Here’s How TikTok’s Parent Company Reportedly Wants To Take On Amazon

Here’s How TikTok’s Parent Company Reportedly Wants To Take On Amazon
Photo: Greg Baker, Getty Images

China’s ByteDance has already seen wild success with TikTok, its social media subsidiary that’s turned into a massive thorn in Facebook’s side. Now, it looks like the company is stepping into Amazon’s turf, too. Insider was first to report on Monday that ByteDance is planning on building an international shopping platform, according to local Chinese outlets and dozens of job openings it recently posted.

Details on the project thus far are relatively scant, and ByteDance hasn’t yet returned our request for comment. A few weeks back, the Chinese-language outlet The Passage reported that the company had plans to release a standalone e-commerce app sometime this month. Sources familiar with the project likened it to AliExpress, the direct-to-consumer marketplace which is owned by the massive commerce company Alibaba.

This planned platform has been in the works for a while. Around the same time TikTok teased shoppable ads on its platform to prospective partners stateside, its Chinese equivalent, Douyin, rolled out in-app commerce and in-app payments to its users across the country. Then in August, reports emerged that this platform would soon be splitting up into its own app with its own e-commerce-focused business unit backing it up.

While it’s unclear whether ByteDance’s current job openings in the e-commerce space are related to this standalone app, we do know that the company’s on a hiring spree right now — and not just in China. One opening, for example, is looking for a “Tech Lead Manager” based out of Seattle to help develop a “global e-commerce” platform.

“Global e-commerce is [a] content e-commerce business with international short video product as the carrier,” the job description reads. “It is committed to becoming the first choice for users to discover and purchase good products with affordable prices.”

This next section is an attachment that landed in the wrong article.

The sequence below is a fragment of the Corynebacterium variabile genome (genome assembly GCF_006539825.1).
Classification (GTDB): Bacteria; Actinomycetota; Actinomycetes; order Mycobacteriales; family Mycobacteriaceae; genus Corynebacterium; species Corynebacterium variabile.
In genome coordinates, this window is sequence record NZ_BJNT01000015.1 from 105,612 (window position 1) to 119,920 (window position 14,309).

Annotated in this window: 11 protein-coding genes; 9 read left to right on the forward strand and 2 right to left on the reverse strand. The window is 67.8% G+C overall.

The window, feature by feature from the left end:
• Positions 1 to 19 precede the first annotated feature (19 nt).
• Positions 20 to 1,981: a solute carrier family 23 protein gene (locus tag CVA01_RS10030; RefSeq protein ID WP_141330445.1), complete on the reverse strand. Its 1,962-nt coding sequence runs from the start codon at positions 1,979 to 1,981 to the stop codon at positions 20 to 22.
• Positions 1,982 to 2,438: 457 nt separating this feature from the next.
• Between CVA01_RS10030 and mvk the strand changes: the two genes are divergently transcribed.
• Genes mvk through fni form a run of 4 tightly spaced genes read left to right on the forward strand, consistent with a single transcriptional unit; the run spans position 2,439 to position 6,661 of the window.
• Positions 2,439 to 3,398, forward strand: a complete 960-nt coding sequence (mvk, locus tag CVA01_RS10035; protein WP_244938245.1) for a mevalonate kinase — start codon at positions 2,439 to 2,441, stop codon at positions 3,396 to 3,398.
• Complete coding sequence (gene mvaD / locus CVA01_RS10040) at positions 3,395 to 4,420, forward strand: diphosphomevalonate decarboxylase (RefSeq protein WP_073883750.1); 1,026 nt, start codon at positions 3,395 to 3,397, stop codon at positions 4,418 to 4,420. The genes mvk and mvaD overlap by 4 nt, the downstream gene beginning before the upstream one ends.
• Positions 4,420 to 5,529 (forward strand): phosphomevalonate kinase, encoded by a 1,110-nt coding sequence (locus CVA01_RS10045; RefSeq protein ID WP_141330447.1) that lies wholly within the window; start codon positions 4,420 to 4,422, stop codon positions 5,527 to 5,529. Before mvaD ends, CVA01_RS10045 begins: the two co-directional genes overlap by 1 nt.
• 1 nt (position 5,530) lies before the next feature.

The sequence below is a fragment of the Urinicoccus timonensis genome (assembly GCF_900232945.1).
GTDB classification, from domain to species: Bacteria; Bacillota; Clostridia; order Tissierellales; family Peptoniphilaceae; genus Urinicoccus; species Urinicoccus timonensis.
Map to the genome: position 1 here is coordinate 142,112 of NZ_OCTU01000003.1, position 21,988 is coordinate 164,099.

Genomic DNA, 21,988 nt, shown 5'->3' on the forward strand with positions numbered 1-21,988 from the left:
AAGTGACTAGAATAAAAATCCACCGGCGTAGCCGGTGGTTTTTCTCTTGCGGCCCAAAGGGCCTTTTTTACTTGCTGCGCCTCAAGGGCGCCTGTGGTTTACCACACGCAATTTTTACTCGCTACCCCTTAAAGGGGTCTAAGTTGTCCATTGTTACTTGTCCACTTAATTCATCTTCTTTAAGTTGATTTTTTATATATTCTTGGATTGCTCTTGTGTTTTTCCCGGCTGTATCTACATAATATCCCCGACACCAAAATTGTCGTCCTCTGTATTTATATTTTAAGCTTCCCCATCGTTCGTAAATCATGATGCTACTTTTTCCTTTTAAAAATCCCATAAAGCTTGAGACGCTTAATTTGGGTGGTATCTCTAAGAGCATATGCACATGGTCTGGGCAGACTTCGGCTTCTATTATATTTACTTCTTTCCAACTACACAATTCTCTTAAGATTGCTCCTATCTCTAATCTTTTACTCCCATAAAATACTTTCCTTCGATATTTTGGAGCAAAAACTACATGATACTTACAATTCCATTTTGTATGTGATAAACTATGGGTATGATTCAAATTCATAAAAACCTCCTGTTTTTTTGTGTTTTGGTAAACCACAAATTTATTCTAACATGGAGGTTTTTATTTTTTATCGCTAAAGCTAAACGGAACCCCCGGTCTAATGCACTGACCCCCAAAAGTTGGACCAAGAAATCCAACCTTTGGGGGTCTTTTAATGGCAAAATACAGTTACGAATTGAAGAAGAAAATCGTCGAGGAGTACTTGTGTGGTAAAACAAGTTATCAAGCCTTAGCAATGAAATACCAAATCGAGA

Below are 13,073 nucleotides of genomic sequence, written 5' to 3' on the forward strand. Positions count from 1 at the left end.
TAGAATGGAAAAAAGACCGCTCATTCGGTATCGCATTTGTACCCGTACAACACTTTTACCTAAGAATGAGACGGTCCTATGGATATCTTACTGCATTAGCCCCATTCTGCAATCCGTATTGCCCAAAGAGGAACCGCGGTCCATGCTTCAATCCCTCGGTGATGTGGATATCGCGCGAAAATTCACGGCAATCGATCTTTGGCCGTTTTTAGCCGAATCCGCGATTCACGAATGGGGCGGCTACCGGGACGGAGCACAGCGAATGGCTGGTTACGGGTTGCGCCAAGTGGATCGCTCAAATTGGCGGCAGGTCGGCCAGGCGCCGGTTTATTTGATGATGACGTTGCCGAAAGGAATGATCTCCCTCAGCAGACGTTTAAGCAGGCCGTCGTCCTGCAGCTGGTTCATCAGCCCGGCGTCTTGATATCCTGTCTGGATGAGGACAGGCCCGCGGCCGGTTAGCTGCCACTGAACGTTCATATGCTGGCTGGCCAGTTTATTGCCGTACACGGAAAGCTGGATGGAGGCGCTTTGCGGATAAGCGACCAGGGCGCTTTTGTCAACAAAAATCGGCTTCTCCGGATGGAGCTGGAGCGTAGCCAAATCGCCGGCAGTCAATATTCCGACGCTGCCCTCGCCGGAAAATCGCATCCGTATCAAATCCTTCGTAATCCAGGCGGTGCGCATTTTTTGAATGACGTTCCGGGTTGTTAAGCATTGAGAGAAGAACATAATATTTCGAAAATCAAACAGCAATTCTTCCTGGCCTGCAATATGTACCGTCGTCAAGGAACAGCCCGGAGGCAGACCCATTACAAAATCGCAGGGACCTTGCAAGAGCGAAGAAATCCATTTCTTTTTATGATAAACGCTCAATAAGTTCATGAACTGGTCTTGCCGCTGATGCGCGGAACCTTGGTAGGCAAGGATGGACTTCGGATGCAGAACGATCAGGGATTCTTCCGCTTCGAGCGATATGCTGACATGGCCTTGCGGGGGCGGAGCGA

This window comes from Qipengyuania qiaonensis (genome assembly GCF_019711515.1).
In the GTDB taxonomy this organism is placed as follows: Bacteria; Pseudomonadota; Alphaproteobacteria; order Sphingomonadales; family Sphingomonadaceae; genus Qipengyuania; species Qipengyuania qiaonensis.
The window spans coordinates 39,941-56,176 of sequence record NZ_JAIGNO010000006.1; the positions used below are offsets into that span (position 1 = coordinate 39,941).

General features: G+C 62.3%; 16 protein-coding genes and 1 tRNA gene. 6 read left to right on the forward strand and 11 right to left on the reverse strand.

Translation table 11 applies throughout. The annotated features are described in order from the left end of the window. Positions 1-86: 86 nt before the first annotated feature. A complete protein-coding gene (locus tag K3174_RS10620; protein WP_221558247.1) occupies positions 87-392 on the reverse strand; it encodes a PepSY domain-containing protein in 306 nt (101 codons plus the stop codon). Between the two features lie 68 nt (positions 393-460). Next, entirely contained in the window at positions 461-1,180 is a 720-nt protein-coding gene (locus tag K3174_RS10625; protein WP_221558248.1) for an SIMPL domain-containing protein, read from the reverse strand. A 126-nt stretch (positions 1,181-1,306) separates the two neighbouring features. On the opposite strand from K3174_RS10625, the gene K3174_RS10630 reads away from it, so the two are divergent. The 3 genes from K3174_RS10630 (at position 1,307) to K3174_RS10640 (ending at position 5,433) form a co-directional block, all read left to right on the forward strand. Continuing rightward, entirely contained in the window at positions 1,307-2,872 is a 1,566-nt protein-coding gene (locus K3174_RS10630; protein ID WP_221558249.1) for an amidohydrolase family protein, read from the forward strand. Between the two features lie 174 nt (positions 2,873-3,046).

The description goes on to describe what such a platform might look like to the rest of us. The company says it hopes to use this global business to focus on “different scenarios” for shopping, like “live e-commerce” and “short video content e-commerce,” which sounds not unlike the kind of short shoppable clips Instagram introduced late last year. Another position based out of Singapore simply refers to the “TikTok Ecommerce Platform,” while another based out of London states that TikTok “is an ideal platform to deliver a brand new and better e-commerce experience to our users.”

TikTok did not immediately reply to a request for comment and we’ll update this post when we

ByteDance is also hustling hard to attract sellers; one opening for a Singapore-based account manager lists responsibilities like “acquire and incubate brands, principals, and big merchants,” and “discover new collaborative opportunities [that] fit into merchants’ short-term and long-term development plans.”

Suffice to say, many of the merchants based in Bytedance’s native China will be chomping at the bit to reach Douyin’s and TikTok’s user base, which each number in the millions internationally every single day. This past summer, Amazon removed over 50,000 China-based merchants over allegations that they’d manipulated Amazon’s review process. A ByteDance-branded shopping platform would make these sellers very happy, even if users aren’t 100% on board with their favourite shitposting service being turned into a digital mall.

Chinese authorities, meanwhile, are extremely on board. The Chinese Ministry of Commerce pledged this past July to open more cross-border commerce zones on top of the 105 already spanning up and down the country’s coast. In these zones, export taxes and other government fees that merchants typically rack up when shipping internationally are much lower — if not completely absent. Some cities have even started offering cash incentives to Amazon-exiled merchants to get them to launch their own independent online shops to ship their wares internationally.

Considering TikTok’s hands-off approach to the clearly scammy ads that are run on its platform, there’s a good chance that this final shopping platform will be, um, a bit more “lax” than its Amazon counterpart.